Therefore, to anticipate major consequences on water management in Lebanon, we are working right now at CREEN on developing a low flow prediction model to support water authorities in management tasks.

As a Mediterranean youth, myself, I call on other young people to take part in the fight against climate change by: 


  • Volunteering in local and regional youth committees and networks promoting more sustainable development by raising awareness in several Lebanese universities, scouting activities and others
  • Working in the water sciences research field with several research projects involving water resources and climate change
  • Acquiring new personal healthy habits such as reducing waste production


At COP23, several UNESCO sessions stressed the importance of youth involvement in research studies on climate change, since access to data has become easier and several organizations such as G-Wadi, (, a UNESCO MENA platform) built online platforms for data collection and sharing. These research opportunities push youth and research communities in exploring the relations between climate change and natural resources.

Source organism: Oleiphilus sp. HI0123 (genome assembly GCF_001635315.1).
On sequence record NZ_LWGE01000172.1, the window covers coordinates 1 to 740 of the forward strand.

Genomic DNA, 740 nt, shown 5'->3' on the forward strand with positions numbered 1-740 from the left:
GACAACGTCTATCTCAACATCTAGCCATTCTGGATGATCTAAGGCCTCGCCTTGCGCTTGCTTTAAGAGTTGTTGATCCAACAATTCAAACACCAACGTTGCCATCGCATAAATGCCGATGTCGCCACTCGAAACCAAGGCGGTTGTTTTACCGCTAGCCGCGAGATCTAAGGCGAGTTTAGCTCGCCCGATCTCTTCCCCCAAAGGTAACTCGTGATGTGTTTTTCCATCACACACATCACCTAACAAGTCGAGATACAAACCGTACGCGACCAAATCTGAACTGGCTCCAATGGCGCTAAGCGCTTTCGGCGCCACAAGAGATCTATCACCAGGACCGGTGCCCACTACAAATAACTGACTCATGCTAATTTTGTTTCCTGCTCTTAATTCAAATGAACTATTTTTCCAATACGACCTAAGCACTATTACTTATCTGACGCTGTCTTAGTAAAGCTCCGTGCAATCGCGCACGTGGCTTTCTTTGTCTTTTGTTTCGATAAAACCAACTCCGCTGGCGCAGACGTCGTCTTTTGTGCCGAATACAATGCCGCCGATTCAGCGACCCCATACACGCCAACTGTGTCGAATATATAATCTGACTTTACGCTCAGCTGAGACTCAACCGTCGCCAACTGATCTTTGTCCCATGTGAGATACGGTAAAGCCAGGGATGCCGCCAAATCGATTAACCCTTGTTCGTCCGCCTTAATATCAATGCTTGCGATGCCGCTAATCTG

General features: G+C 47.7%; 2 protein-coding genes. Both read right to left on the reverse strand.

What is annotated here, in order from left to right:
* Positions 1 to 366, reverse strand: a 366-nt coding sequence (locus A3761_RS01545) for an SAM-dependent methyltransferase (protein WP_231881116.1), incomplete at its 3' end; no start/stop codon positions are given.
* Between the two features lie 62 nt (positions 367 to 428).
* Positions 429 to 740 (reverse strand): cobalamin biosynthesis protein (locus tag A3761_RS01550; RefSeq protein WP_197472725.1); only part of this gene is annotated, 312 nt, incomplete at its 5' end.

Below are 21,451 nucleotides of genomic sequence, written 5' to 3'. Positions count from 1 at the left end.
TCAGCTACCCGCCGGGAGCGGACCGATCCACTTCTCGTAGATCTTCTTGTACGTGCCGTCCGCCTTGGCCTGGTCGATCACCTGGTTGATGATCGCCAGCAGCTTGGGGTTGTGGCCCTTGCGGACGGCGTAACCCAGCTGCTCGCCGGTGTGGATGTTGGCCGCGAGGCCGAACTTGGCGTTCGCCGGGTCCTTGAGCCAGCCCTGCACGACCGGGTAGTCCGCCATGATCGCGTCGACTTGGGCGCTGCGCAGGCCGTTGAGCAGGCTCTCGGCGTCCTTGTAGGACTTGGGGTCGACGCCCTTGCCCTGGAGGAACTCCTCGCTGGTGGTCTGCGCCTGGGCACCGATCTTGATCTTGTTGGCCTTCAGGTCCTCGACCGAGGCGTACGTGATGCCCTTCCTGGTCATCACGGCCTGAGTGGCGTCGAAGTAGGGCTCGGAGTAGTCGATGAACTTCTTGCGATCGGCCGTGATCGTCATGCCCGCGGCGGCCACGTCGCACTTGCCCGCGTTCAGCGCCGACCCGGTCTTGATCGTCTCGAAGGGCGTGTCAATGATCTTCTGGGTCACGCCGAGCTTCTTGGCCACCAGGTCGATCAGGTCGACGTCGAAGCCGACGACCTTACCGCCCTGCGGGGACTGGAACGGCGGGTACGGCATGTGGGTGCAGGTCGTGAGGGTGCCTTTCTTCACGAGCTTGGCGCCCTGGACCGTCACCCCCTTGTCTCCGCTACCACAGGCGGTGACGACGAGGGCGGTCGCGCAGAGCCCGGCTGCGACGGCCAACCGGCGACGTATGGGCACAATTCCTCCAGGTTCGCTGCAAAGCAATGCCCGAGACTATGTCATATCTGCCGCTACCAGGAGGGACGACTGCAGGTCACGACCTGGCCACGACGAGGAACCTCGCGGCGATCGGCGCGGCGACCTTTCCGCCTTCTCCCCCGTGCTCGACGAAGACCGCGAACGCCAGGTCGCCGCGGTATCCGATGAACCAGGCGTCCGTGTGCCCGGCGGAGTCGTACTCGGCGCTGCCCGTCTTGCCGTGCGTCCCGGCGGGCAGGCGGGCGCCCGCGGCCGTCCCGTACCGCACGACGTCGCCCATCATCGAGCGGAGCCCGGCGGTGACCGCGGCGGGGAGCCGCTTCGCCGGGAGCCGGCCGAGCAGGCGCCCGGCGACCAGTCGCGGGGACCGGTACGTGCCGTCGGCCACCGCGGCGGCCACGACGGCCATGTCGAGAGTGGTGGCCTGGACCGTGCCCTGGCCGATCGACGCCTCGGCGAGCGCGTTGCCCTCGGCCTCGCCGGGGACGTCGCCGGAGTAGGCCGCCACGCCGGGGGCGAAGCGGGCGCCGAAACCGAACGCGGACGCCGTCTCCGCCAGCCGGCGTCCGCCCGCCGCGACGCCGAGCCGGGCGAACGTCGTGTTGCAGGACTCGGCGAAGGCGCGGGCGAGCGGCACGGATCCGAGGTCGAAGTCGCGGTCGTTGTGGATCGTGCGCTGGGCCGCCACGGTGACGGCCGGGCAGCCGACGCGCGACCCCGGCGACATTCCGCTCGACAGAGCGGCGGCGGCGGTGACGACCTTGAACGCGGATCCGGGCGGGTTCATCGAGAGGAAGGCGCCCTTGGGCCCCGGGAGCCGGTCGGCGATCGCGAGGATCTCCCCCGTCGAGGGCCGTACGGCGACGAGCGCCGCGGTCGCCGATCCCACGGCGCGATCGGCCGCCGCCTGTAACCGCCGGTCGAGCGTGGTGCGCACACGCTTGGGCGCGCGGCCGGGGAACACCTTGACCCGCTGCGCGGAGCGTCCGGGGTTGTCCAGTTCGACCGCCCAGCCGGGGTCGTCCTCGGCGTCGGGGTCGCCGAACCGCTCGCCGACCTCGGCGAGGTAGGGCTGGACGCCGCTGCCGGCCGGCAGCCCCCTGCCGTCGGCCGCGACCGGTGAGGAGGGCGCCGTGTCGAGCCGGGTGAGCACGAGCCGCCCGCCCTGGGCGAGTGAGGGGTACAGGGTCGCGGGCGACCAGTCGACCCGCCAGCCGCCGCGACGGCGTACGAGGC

This session was unique, it gave an opportunity to youth to contribute to the 2nd Water Action Day by presenting their work and achievements.

Indeed, youth are gaining ground when it comes to conceiving and presenting innovative solutions.


Through my participation at COP23 Water Action Day, MedYWat network seized another opportunity to gain visibility as a blooming and active network on an international level. MedYWat needs to keep making progress with a clear working plan for addressing climate change.


[1] PlanBleu. (2012). les demandes en eau toujours satisfaites en Méditerranée à l'horizon 2050 ? Les Notes du Plan Bleu, #25. Sophia Antipolis: Plan Bleu PNUE/PAM.


[2] IPCC. (2014). GIEC, 2014: Changements climatiques 2014: Rapport de synthèse. Contribution des Groupes de travail I, II et III au cinquième Rapport d’évaluation. Genève, Suisse: GIEC.


[3] Llasat, M., Llasat-Botija, M., Petrucci, O., AA, P., J, R., F, V., & L, B. (2013). Towards a database on societal impact of Mediterranean floods within the framework of the HYMEX project. Natural Hazards Earth Systems Sciences. doi:10.5194/nhess-13-1337-2013


[4]Hreiche, A., & Najem, W. (2007). Hydrological impact simulations of climate change on Lebanese Coastal Rivers. Hydrological Sceinces Journal, 1119-1133.